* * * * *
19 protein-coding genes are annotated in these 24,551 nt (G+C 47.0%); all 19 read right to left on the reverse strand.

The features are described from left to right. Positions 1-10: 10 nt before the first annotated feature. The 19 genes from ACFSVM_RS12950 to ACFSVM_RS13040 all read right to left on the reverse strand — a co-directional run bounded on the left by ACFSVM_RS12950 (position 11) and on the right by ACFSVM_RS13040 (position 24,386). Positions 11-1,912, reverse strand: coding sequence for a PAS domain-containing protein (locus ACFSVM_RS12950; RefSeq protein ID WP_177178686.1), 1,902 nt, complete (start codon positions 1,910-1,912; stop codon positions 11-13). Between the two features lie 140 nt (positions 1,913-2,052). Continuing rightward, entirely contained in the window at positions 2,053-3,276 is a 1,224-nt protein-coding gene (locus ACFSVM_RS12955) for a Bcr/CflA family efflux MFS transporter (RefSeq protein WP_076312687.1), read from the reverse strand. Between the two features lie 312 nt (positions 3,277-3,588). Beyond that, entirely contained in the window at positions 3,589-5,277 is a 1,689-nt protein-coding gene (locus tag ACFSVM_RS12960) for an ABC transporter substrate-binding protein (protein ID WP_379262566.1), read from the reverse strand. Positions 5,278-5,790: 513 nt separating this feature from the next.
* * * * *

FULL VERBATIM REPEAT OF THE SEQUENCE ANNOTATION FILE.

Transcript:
19 protein-coding genes are annotated in these 24,551 nt (G+C 47.0%); all 19 read right to left on the reverse strand.

The features are described from left to right. Positions 1-10: 10 nt before the first annotated feature. The 19 genes from ACFSVM_RS12950 to ACFSVM_RS13040 all read right to left on the reverse strand — a co-directional run bounded on the left by ACFSVM_RS12950 (position 11) and on the right by ACFSVM_RS13040 (position 24,386). Positions 11-1,912, reverse strand: coding sequence for a PAS domain-containing protein (locus ACFSVM_RS12950; RefSeq protein ID WP_177178686.1), 1,902 nt, complete (start codon positions 1,910-1,912; stop codon positions 11-13). Between the two features lie 140 nt (positions 1,913-2,052). Continuing rightward, entirely contained in the window at positions 2,053-3,276 is a 1,224-nt protein-coding gene (locus ACFSVM_RS12955) for a Bcr/CflA family efflux MFS transporter (RefSeq protein WP_076312687.1), read from the reverse strand. Between the two features lie 312 nt (positions 3,277-3,588). Beyond that, entirely contained in the window at positions 3,589-5,277 is a 1,689-nt protein-coding gene (locus tag ACFSVM_RS12960) for an ABC transporter substrate-binding protein (protein ID WP_379262566.1), read from the reverse strand. Positions 5,278-5,790: 513 nt separating this feature from the next.